13. 22 – 23                        Great Sand Dunes National Park, Alamosa, CO
  14. 23 – 25                        Black Canyon of Gunnison NP, Montrose, CO
  15. 25 – 27                        Rocky Mountain NP, Estes Park, CO
  16. 27 – 28                        Wind Cave NP, Custer, SD
  17. 28                                Badlands NP, SD – Stopover
  18. 28 – 29                        Jamestown, ND – Layover Point
  19. 29 – 31                        Voyageurs NP, International Falls, MN
  20. 31 July – 2 Aug            Isle Royale NP, Grand Portage, MN
  21. 2 – 3                             Ironwood, MI – Layover Point
  22. 3 – 4                             Pictured Rocks National Lakeshore, MI
  23. 4 – 5                             Saginaw, MI – Layover Point
  24. 5 – 6                             Parma Heights, OH – Layover
  25. 6 – 7                             Cuyahoga Valley NP, Brecksville, OH
  26. 7 – 12                           Elizabethtown, KY – Layover
  27. 12 – 14                         Great Smoky Mountain NP, Gatlinburg, TN
  28. 14 – 16                         Triad, NC – Layover
  29. 16 – 17                         UVA, Charlottesville, VA
  30. 17 Aug                         Arrive Reston, VA

The trip covers a little over 6,000 miles and will consume about 115 driving hours. I’m won’t get to spend as much time in each of the parks as I’d like but I know I’ll get back to many of them over the next several years.

I’m looking forward to visiting my longtime friends and maybe to making a few new ones along the way. More about the wedding later. For now I’ll just say I’m probably looking forward to it as much as any father does when it comes to his one and only (and favorite) daughter. But I’ve known my future son-in-law now for half a dozen years or more and he’s a wonderful young man. I’m sure AnnaSummer will mold him into something workable. 🙂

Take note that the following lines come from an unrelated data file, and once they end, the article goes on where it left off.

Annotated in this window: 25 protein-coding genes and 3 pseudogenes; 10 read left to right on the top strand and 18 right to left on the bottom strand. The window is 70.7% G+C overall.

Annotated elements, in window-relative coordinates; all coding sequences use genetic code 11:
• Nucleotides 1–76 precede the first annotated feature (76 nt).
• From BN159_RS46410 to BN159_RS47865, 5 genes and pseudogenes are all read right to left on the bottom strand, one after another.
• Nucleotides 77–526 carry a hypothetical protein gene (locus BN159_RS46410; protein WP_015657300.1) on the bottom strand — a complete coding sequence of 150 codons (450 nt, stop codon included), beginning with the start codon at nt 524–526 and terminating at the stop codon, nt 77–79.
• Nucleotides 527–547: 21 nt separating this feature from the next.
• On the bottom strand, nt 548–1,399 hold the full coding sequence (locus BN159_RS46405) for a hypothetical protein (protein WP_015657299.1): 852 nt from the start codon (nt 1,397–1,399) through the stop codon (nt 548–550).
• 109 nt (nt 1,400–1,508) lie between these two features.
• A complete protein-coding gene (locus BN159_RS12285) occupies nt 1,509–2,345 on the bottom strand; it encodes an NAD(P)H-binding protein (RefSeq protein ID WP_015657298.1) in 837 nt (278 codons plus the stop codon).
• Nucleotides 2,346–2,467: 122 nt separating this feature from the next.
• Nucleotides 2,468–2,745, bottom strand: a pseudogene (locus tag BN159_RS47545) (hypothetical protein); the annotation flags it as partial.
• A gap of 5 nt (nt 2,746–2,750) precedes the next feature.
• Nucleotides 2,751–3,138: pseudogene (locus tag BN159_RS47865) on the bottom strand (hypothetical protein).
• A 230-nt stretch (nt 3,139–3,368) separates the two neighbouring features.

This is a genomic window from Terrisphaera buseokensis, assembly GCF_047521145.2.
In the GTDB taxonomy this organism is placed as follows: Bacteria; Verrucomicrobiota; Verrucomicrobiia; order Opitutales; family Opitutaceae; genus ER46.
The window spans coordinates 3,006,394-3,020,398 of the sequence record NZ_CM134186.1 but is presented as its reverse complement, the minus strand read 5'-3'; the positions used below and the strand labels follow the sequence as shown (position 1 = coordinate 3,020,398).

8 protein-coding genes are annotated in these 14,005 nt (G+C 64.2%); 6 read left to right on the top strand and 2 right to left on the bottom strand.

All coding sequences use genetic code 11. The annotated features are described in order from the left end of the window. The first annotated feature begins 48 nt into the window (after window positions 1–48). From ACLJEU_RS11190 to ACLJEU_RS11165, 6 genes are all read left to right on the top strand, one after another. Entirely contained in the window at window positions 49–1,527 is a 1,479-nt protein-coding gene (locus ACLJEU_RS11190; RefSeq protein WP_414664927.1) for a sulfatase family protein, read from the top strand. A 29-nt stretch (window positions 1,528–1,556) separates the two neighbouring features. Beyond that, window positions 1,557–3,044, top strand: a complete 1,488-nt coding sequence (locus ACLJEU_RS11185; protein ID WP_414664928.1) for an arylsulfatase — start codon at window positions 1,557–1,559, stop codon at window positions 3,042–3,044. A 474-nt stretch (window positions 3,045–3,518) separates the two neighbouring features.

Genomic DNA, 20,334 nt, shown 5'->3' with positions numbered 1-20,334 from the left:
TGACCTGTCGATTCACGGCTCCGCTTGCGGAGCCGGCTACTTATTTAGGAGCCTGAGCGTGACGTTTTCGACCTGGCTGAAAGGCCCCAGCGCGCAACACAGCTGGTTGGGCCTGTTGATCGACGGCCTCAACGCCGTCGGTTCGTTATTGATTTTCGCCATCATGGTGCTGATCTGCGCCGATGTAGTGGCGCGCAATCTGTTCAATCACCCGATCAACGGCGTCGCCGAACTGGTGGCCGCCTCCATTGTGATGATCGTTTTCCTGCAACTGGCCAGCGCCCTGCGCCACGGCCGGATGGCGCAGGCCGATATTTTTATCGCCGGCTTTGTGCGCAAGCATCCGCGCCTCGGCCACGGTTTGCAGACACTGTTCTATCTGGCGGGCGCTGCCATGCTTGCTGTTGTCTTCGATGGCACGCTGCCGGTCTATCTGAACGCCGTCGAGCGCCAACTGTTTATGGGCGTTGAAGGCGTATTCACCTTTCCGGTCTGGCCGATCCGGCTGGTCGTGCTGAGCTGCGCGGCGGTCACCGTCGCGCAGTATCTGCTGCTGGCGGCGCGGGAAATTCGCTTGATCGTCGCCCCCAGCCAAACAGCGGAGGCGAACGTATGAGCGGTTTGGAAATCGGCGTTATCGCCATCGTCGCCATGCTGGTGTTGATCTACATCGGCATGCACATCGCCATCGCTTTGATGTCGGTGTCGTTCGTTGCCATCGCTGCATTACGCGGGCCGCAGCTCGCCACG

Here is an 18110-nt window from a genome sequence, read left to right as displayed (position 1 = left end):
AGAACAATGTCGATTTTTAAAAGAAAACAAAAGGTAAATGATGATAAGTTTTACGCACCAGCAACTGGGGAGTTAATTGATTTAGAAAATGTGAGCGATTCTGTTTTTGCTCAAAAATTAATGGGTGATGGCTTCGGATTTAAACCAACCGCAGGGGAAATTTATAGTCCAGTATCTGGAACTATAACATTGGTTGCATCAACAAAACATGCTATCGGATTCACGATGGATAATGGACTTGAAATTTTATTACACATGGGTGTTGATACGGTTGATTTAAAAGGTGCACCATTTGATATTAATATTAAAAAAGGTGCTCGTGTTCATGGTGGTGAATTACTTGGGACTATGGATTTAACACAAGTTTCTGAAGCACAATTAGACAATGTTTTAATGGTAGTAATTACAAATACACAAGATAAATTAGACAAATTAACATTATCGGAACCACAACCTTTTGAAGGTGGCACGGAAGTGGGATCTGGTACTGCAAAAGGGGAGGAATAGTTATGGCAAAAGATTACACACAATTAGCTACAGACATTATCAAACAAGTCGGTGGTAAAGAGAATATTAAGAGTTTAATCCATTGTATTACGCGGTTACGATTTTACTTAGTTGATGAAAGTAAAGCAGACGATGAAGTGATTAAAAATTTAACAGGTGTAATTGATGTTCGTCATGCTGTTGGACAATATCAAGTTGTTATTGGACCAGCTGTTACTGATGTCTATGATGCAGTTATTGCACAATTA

And next winter?  Baja, of course.

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Change o’ Pace

I ‘follow’ my own blog (someone has to) if for no other reason than to be able to see what others see when it launches to the net. Sort of a quality control procedure I suppose. I rarely find anything wrong although with a little help from my old business associate Andrew in Australia I did learn that I had the settings for photo display set incorrectly and that anytime I posted a pic from my iPhone it was displaying in a very tiny pixel framework. It had nothing to do with the iPhone, which delivers excellent quality with its camera, but with my ignorance. After I got over the mental rant against WordPress and set about to research the issue I was able to make the necessary corrections. Then I had to mentally apologize to WordPress. Strange things rattle ’round inside my head at times – an alternate reality that hopefully will never see the light of day. Perhaps some of you can identify with that. Oh, and thank you Andrew! And just so you know I have been looking into making another trip downunder if I can figure out how to fit a month or so into my budget. Might finally have to get serious about my connection with CouchSurfing and AirBnB.